Tackle Instrument Supply was founded in 2011 by indie-rock drummer Scott McPherson (Elliott Smith, Bright Eyes, Beck, etc.). As a working musician, McPherson grew frustrated with the failure rate of the drum bags that were available at the time, so he set out to make his own. The intention was to capture the simple, classic aesthetic of the canvas cases from the past, while drawing on the durability and precision of modern production methods. Among the items in Tackle’s catalog is the Backpack Cymbal Bag ($215), which we have for review.
Rugged, Cool, and Reliable
The Backpack Cymbal Bag is available in 22″ and 24″ sizes and in a choice of black or forest green. We received the 24″ green version. The case is made from fifteen-ounce cotton-canvas and the handles, buckles, and trim are leather. The base of the bag is reinforced with additional leather to prevent premature wearing and tearing. The large zippers, snaps, buckles, and rivets are made from high-quality pre-aged brass, and the stitching is super clean and precise.
The bag comes with three removable canvas sleeves that can be placed between cymbals for extra protection. I discovered a hidden function for the sleeves—as quick bass drum mufflers—at a gig where I had to play in a reverberant auditorium on a house kit with a large, unmuffled kick. I rolled up and folded one of the sleeves and wedged it between the pedal and drumhead, and it tightened up the resonance well. The sleeves have short leather hoops riveted to the top to make them easier to grab.
There’s a nice-sized zippered pouch on the front of the bag that you can use to store personal items (phone, wallet, keys, etc.) as well as small accessories like hi-hat clutches, felts, drum keys, and muffling devices. The front pocket of the 24″ bag is large enough to accommodate 16″ hi-hats; the 22″ bag can hold 15″ cymbals. The interior has ample room to store a full set of cymbals. I threw in two full sets (two rides, four crashes, two splashes, and two pairs of hi-hats) and still had room to spare.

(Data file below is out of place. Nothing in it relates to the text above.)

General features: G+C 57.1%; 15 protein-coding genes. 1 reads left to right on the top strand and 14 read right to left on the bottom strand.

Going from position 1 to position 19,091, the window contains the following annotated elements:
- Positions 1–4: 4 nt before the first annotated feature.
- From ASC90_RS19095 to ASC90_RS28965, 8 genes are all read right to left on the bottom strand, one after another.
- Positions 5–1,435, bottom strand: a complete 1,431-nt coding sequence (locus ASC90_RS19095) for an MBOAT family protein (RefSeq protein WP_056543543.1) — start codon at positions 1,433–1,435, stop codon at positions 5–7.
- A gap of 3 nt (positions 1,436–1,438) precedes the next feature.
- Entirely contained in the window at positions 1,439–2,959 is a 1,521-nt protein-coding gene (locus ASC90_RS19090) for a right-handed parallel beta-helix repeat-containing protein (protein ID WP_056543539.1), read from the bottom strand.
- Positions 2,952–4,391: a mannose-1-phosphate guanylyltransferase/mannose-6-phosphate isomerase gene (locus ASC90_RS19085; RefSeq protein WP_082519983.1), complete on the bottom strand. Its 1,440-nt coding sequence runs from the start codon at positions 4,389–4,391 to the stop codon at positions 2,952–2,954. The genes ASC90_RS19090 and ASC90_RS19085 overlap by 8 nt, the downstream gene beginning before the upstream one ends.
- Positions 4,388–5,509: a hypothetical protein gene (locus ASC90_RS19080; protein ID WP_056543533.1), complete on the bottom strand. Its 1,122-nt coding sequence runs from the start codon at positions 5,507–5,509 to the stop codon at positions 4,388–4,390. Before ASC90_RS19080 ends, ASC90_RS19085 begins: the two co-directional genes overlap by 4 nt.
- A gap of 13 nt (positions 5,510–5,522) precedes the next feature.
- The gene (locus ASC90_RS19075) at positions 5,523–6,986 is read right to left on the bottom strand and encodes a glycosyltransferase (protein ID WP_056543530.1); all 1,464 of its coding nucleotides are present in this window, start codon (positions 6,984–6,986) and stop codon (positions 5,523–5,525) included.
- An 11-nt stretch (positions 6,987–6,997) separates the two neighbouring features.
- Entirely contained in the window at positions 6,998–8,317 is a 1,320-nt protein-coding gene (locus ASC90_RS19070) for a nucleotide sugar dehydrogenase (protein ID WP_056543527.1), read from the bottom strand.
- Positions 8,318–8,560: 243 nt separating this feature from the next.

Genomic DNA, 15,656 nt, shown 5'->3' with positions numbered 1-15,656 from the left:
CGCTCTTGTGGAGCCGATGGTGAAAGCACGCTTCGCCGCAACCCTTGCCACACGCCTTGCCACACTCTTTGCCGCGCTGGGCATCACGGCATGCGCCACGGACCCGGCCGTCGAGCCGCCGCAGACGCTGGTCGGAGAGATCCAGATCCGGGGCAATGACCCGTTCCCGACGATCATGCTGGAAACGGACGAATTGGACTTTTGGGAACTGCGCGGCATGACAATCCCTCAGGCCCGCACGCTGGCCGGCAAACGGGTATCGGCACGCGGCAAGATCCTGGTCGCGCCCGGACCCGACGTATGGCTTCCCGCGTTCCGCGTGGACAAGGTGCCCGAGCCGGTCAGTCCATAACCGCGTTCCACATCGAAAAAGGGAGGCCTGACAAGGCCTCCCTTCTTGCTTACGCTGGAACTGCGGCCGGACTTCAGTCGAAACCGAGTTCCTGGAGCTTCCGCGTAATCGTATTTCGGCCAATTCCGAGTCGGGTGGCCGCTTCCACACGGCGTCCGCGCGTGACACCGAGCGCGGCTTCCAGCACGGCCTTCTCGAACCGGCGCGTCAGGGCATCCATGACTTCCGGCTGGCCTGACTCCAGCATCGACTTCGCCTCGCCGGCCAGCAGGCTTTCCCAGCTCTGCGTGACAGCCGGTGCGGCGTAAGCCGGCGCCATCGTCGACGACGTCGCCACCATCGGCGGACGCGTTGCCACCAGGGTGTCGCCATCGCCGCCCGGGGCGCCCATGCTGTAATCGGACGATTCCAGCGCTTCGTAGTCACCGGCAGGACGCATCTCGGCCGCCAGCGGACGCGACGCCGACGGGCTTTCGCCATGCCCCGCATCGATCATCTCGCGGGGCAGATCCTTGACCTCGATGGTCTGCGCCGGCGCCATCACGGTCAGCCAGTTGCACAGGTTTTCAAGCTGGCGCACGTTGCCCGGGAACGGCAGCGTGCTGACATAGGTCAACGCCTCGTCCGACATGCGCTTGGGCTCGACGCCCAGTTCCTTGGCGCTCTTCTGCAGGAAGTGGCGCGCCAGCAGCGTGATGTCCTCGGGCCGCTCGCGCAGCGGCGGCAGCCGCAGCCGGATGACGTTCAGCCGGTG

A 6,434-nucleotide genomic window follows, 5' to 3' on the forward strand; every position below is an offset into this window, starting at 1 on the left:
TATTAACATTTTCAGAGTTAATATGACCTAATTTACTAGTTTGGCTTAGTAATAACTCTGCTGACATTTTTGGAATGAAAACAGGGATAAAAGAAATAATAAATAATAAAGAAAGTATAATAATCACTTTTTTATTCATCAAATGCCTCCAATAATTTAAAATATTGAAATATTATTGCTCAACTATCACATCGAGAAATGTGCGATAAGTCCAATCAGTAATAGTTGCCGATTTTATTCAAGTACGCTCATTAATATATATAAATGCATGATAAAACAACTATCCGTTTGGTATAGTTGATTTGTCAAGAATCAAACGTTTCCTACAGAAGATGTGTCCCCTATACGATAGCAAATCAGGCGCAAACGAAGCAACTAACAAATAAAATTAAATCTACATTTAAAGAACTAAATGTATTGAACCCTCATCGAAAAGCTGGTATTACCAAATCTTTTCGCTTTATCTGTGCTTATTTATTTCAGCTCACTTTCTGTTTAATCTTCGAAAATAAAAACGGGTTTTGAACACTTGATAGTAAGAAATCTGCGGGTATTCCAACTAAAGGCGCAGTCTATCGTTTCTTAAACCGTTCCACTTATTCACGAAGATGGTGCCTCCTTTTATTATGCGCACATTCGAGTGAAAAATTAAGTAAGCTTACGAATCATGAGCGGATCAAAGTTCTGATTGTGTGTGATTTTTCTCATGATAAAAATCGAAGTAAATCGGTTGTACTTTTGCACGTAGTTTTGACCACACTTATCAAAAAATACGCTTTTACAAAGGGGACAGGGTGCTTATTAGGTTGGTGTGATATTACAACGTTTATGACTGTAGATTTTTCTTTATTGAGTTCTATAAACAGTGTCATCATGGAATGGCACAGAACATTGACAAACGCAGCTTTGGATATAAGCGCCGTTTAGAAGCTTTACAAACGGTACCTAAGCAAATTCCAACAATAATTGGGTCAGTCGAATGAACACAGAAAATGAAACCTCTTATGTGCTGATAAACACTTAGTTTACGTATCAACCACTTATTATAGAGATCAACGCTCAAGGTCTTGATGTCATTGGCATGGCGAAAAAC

The shoulder straps were comfortable while not being overly padded, and leather belt-style adjustment bands kept the straps from loosening over time. The leather handle was also comfortable and easy to snap closed. The only minor issue I foresee for some gigging drummers who often play shows with minimal setup time is that it takes a few extra seconds to unstrap the front buckle to get access to the hi-hat pocket and accessory pouch. I’m being extra picky, but maybe including snaps here, in addition to the buckle, would be a benefit during super-rushed setups. But in terms of quality, design, and aesthetic, the Backpack Cymbal Bag is top-shelf.